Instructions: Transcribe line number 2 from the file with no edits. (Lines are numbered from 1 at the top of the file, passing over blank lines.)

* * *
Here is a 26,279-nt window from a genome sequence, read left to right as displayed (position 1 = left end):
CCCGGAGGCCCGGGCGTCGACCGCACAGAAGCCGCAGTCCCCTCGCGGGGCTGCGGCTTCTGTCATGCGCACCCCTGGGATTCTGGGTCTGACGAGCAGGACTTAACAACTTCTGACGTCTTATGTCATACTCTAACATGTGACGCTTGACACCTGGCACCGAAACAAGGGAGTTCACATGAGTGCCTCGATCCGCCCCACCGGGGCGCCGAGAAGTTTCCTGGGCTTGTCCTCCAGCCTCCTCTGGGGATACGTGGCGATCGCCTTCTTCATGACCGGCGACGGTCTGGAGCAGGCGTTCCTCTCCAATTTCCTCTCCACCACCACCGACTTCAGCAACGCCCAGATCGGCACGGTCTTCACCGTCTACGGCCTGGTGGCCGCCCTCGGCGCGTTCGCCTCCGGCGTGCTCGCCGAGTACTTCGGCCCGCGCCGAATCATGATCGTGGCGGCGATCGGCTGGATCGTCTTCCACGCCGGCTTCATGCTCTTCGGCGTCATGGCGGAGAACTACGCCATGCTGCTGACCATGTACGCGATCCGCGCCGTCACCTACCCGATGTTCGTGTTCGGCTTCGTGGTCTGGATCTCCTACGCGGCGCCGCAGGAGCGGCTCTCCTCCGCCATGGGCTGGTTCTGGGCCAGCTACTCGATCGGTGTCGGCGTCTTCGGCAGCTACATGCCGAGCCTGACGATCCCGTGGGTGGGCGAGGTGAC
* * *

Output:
CCCGGAGGCCCGGGCGTCGACCGCACAGAAGCCGCAGTCCCCTCGCGGGGCTGCGGCTTCTGTCATGCGCACCCCTGGGATTCTGGGTCTGACGAGCAGGACTTAACAACTTCTGACGTCTTATGTCATACTCTAACATGTGACGCTTGACACCTGGCACCGAAACAAGGGAGTTCACATGAGTGCCTCGATCCGCCCCACCGGGGCGCCGAGAAGTTTCCTGGGCTTGTCCTCCAGCCTCCTCTGGGGATACGTGGCGATCGCCTTCTTCATGACCGGCGACGGTCTGGAGCAGGCGTTCCTCTCCAATTTCCTCTCCACCACCACCGACTTCAGCAACGCCCAGATCGGCACGGTCTTCACCGTCTACGGCCTGGTGGCCGCCCTCGGCGCGTTCGCCTCCGGCGTGCTCGCCGAGTACTTCGGCCCGCGCCGAATCATGATCGTGGCGGCGATCGGCTGGATCGTCTTCCACGCCGGCTTCATGCTCTTCGGCGTCATGGCGGAGAACTACGCCATGCTGCTGACCATGTACGCGATCCGCGCCGTCACCTACCCGATGTTCGTGTTCGGCTTCGTGGTCTGGATCTCCTACGCGGCGCCGCAGGAGCGGCTCTCCTCCGCCATGGGCTGGTTCTGGGCCAGCTACTCGATCGGTGTCGGCGTCTTCGGCAGCTACATGCCGAGCCTGACGATCCCGTGGGTGGGCGAGGTGAC